Turtle Time!

The Western Pond Turtle was photographed at Northwest Trek Wildlife Park. I’ve not seen one in the wild yet. Next to it are a pair of sliders, also known as Red Eared Sliders. Looking at the picture it is obviously where that name common comes from. Then you have the very colorful Painted Turtle. That name comes from the brilliant ventral part of its shell. Notice also the much smoother texture of the dorsal part of the Painted Turtle shell compared to the others, and the reddish color that begins on the bottom part of the shell dorsal. Although I have read that snapping turtles have also “invaded” the Northwest, I’ve not yet found one.

Okay! Now that we are finally approaching some warmer weather here in the Northwest keep an eye out for the animal that is just about everyone’s favorite reptile – the turtle. Classified as the order Testudines, there are 12 families of them living in the world, 7 of which extend into Canada and the Unites States. Of these, however, just 2 species are native to our Northwestern states. A couple of others have been introduced; one of which is very likely to be seen. Unfortunately, one of our native species, the Western Pond Turtle, is the least likely to be observed. Reasons for this may be due to the invasive Testudines (Red Eared Slider and Snapping Turtle) and the expanding human population. In my experience this has not had much affect, however, on our native Painted Turtle. This species remain quite common in our ponds and lakes. But the turtle you will probably see the most of is the Slider. Like many other “invasive” species it is a very common pet shop pet. Over and over on Craiglist I see offers for these turtles. Growing up in New York I saw lots of sliders and I was quite surprised at how big they get, sprouting up shells well over one foot in diameter. This is probably the reason so many of them appear as free pets on Craglist. I don’t recommend taking one of these unless you have a very large aquarium or an outdoor pond with the muddy exterior they need for winter hibernation. No matter how common any of these reptiles are there is one thing to keep in mind when trying to observe or photograph them – they are extremely wary and often dive into the water when you are within fifty feet. All of the pictures I have achieved are due to the long range lens on my camera.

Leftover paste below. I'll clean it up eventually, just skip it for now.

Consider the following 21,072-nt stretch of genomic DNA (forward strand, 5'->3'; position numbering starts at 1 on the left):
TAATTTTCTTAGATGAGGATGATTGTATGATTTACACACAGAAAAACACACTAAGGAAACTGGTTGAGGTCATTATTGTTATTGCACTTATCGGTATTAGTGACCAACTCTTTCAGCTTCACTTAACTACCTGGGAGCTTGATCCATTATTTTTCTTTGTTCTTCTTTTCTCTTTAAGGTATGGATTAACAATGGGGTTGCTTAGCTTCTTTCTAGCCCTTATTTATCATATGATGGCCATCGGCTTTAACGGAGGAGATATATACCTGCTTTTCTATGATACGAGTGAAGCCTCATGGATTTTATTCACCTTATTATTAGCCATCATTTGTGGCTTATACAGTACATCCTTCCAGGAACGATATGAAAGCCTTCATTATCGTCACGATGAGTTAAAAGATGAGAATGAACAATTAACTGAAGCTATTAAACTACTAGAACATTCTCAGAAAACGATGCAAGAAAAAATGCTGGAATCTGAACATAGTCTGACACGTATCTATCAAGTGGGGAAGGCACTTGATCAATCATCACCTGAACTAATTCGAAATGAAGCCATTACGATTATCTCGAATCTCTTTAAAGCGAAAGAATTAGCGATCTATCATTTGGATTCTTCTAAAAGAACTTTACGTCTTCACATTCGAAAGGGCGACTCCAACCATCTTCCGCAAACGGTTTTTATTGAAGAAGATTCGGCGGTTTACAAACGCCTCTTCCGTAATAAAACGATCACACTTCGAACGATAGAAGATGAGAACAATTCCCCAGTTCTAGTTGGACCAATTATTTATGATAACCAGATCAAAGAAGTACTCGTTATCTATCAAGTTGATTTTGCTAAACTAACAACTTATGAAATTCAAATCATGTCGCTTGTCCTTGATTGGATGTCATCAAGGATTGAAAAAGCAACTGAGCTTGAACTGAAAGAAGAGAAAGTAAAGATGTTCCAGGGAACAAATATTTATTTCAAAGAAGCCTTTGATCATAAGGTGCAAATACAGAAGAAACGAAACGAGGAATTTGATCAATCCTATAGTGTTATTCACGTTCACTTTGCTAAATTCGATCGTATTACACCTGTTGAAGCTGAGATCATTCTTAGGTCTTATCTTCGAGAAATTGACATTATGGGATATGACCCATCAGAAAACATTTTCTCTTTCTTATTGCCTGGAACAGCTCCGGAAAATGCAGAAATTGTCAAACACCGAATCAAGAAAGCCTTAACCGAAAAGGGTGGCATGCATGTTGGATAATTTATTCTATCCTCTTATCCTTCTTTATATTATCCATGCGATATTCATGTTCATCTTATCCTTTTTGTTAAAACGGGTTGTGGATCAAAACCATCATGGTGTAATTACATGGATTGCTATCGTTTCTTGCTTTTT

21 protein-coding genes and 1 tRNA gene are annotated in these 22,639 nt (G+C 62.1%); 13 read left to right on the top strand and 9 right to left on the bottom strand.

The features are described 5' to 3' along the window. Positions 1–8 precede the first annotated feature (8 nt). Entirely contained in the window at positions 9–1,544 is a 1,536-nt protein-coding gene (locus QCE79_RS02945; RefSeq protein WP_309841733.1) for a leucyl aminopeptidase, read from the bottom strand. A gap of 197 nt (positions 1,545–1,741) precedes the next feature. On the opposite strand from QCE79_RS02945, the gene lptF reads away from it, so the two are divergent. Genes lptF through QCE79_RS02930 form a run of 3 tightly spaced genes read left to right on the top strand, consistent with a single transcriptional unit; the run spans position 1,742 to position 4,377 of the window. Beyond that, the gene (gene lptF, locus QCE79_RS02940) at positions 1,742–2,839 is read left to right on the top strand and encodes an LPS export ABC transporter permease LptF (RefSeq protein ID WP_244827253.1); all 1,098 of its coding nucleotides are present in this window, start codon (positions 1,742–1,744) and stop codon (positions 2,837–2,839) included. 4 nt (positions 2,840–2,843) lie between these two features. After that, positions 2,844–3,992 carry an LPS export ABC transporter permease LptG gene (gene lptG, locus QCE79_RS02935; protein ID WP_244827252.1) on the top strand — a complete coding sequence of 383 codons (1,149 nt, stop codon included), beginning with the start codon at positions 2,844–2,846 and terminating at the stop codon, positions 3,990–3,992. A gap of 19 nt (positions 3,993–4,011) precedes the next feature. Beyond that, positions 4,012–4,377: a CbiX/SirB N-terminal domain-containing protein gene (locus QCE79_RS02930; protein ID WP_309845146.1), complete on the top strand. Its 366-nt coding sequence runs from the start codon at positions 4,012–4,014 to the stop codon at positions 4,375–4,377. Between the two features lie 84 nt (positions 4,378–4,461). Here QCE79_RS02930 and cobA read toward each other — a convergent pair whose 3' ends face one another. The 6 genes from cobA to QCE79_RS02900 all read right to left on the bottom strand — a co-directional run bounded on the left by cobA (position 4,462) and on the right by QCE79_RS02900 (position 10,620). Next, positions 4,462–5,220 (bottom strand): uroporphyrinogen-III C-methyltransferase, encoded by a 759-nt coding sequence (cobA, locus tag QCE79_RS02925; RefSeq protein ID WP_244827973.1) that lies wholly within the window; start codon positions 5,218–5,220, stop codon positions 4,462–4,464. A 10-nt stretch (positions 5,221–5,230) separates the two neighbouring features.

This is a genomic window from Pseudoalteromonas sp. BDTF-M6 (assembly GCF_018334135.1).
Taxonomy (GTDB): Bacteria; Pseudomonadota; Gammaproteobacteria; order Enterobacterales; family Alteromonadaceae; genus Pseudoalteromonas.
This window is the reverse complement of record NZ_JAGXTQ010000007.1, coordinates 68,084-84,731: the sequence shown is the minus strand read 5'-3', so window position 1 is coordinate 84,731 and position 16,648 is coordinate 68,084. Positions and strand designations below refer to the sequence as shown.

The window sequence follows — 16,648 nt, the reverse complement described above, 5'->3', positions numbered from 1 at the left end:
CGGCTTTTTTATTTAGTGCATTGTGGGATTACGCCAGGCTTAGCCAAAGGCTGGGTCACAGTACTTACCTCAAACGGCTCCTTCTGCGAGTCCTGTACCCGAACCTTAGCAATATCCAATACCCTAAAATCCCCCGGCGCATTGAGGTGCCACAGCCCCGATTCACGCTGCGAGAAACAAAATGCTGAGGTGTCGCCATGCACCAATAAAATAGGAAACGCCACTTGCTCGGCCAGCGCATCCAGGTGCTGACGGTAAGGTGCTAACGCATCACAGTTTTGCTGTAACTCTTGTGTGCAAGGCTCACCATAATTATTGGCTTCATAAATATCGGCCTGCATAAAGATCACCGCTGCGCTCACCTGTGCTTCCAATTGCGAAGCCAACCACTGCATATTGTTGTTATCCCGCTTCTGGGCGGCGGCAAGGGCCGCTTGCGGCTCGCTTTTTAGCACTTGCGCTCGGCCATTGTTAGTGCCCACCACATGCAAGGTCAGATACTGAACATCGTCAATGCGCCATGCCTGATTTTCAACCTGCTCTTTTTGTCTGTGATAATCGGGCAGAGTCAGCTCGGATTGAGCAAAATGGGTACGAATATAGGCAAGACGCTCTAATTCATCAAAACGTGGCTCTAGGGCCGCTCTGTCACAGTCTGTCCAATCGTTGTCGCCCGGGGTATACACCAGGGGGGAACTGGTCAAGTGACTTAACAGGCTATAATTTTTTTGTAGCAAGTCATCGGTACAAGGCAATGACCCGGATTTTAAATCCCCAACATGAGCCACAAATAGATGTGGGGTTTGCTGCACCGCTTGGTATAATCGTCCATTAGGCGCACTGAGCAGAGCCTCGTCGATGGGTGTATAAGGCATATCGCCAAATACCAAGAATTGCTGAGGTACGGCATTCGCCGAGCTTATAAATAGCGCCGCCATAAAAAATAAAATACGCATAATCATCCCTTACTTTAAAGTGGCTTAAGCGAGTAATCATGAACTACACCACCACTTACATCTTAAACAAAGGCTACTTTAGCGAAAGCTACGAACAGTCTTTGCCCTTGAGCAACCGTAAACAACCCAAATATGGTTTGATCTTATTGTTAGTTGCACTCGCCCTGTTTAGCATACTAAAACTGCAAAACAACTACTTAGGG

Comments, corrections, or recommendations? Please send to reganjm@northwestwildlifeonline.com

Thank You

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